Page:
Zhang Yimou had been making breathtaking movies for many years, but beyond Asian film fans like me and well traveled critics, his films were completely unknown in the west. Then Hero came along and made a lot of waves, presumably riding on the wave of success of Crouching Tiger Hidden Dragon. That movie gave him a new status and fame across the globe and House Of Flying Daggers only spread that further. It’s an almost unbelievably beautiful film, spattered with energetic and exuberant martial arts set pieces. The use of colour, of music, puts most films to shame, and the lead trio of Andy Lau, Takeshi Kaneshiro, and Zhang Ziyi have rarely been better. At its core it’s a love story, but in many respects the plot is irrelevant – it’s just one of the most beautiful sights to behold.

4: Saw (US) James Wan

Saw was released smack bang in the middle of ‘Torture Porn’ but while that often unfairly vilified, often admittedly vile sub-genre generally focused more on gore and effects, Saw is 100% concerned with plot and the viewer. It wants to trick the viewer and take us on a horrific, twisting journey. While the series would keep it’s increasingly nonsensical twists it would become ever more reliant on gore and unique kills and lose what made the first so special. The story is convoluted without being obtuse, it’s more of a thriller in a horrifying scenario than a straight horror, and it’s bolstered by a great cast. It introduces one of horror’s more engaging serial killers – Jigsaw – and for much of the running time we don’t know what his end-game is, beyond wanting to punish people through the lens of his twisted morality. The film becomes an overlapping game of wits and cat and mouse and we have several intertwining plots – the two men who wake up handcuffed in a room, with only a corpse and a saw between them. The cops hunting Jigsaw. A man holding a woman and child at gunpoint. These are spliced together with various flashbacks and scenes depicting other characters and victims of Jigsaw, and it’s all blended together seamlessly in a swift running time. I can’t say I love the MTV camera thrashing effects which the series is known for, but I’m used enough to those now that I don’t care anymore. For a film which is essentially an extension of one particular scene in Mad Max, it keeps the viewer guessing, and flinching throughout.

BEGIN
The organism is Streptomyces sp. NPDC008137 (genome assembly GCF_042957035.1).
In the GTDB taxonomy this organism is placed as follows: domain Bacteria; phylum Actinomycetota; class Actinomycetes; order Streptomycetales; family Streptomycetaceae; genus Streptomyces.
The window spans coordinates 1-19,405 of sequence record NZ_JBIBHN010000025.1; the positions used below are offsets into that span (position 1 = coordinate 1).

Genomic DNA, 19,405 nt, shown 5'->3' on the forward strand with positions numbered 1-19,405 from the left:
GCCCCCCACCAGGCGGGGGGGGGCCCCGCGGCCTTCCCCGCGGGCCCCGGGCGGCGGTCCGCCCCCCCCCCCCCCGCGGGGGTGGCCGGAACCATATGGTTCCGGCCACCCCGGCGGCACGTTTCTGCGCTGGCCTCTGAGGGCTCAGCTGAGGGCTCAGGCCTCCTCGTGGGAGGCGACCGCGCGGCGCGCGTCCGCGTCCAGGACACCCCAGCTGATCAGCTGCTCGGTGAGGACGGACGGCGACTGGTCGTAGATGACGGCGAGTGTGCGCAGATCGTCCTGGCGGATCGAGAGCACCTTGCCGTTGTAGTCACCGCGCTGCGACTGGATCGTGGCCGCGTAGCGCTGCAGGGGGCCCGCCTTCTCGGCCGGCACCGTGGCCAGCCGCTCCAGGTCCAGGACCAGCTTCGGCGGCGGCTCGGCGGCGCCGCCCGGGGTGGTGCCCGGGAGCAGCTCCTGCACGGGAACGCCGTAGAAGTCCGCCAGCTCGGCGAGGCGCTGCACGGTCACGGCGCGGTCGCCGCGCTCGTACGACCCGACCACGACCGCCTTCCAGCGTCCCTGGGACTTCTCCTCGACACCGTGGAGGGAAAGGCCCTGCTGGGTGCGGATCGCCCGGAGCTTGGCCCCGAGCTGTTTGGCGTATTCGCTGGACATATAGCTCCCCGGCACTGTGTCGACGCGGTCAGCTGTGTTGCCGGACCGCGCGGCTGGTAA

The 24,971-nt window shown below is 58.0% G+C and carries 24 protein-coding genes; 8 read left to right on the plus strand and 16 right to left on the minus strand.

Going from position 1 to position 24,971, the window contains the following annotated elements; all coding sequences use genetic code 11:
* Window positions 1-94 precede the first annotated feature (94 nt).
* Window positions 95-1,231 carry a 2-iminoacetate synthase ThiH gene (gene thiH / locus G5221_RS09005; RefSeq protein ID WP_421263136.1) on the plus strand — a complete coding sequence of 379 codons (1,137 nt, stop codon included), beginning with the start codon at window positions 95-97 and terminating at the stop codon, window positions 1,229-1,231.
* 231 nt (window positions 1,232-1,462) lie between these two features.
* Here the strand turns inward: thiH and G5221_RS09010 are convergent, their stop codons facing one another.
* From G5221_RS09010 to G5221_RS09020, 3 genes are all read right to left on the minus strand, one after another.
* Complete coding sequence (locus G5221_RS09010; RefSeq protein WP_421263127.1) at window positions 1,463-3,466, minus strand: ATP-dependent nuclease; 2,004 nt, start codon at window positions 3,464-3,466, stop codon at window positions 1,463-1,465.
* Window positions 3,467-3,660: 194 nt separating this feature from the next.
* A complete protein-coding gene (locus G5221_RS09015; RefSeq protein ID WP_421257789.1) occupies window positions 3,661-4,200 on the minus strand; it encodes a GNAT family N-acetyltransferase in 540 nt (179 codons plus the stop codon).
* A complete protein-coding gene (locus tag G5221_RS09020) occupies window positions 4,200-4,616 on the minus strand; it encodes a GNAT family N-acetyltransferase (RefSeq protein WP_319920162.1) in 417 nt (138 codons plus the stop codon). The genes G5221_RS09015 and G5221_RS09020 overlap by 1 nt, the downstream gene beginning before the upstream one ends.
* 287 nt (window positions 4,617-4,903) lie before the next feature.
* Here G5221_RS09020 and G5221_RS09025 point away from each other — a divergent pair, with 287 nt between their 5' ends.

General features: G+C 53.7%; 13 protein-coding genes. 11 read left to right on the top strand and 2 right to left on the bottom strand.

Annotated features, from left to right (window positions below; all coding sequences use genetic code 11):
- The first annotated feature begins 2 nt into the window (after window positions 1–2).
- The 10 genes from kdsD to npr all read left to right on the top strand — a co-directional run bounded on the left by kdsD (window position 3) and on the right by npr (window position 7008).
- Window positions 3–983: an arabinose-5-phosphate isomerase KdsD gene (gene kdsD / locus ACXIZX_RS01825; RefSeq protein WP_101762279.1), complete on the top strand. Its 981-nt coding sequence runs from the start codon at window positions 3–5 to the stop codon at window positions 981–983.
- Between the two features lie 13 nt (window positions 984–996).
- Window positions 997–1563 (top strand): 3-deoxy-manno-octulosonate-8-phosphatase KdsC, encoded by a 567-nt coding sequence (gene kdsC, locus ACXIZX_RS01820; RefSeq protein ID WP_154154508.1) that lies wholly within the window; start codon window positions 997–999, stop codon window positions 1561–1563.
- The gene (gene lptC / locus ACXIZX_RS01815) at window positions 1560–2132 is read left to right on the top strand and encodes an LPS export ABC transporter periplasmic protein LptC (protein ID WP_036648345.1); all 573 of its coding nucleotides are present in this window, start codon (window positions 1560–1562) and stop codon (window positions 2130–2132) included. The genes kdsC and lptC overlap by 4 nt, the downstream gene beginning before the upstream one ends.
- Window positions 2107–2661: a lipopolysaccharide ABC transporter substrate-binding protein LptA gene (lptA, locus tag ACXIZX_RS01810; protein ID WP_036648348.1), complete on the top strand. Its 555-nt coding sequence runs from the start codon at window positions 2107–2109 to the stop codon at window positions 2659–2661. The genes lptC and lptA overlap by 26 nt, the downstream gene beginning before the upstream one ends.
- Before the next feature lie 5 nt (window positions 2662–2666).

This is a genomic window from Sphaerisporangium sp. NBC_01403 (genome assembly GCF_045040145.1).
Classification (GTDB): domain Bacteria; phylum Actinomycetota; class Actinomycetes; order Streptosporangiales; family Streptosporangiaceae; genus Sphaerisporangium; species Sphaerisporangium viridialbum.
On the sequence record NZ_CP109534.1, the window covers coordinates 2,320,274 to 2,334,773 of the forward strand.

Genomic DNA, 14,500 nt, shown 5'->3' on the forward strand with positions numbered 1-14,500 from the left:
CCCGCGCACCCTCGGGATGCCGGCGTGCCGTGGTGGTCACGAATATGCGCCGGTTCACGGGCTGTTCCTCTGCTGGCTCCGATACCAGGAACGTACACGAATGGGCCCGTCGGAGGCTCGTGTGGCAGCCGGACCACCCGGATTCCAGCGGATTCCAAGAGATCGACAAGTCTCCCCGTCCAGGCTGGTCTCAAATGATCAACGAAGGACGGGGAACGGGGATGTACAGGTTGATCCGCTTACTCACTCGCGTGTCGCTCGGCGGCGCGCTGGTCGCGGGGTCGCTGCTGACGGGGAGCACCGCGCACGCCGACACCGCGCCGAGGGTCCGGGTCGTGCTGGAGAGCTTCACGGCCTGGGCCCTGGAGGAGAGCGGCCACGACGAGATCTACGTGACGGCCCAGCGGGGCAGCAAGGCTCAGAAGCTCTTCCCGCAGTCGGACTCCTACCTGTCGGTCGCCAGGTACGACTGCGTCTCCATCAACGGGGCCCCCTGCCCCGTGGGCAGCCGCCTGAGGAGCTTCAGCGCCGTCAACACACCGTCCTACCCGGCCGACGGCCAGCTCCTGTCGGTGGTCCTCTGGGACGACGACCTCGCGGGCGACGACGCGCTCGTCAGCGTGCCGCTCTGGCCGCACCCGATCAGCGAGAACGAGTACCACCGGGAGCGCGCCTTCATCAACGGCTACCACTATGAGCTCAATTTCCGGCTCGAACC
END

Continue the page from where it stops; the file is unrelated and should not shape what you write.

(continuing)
3: The Grudge (US) Takashi Shimizu

I’ve said it before, but it bears repeating. I loved the Japanese Grudge (and to a lesser extent the prior TV versions), I loved Ringu. I didn’t like the US Remake The Ring and I therefore wasn’t overly hyped by The Grudge getting a US remake. Over time more promising details emerged – Grudge creator Takashi Shimizu would be directing, Sarah Michelle Gellar would be starring – suddenly I was hyped. Honestly, The Grudge is on par with the Japanese originals, going for a bigger budget, more bombastic version of the exact same story. Most of the original scenes and scares are in place, but what made those effective for me is that there are slight twists on what I expected – a jump scare from a different position or moment – all enough to give me a great time viewing it. Of course I saw this in a packed screening, and people were going nuts at the scares, especially when it was obvious they hadn’t been exposed to the originals.

2: Kill Bill Volume 2 (US) Quentin Tarantino

Volume 2 is distinctly different from Volume 1. Both are great, but both have completely different styles and tones – different enough that they can be enjoyed individually. This one is interesting because it is both a slower burner than the first film, but has the benefit of also racing towards a conclusion. We get more information on Bill and The Bride as individuals, as partners, and we dispense with much of the over the top stylized sequences of the first for a more introspective, near Western style flick. As you would expect, the cast and dialogue are uniformly great, it’s funny, insightful, it has a huge rewatchability for me, and it wraps up in a satisfying way.

1: Dawn Of The Dead (US) Zach Snyder

This one made it onto my Top Movies Of The Decade post, so go read my thoughts there.

Let us know in the comments which movies you would pick!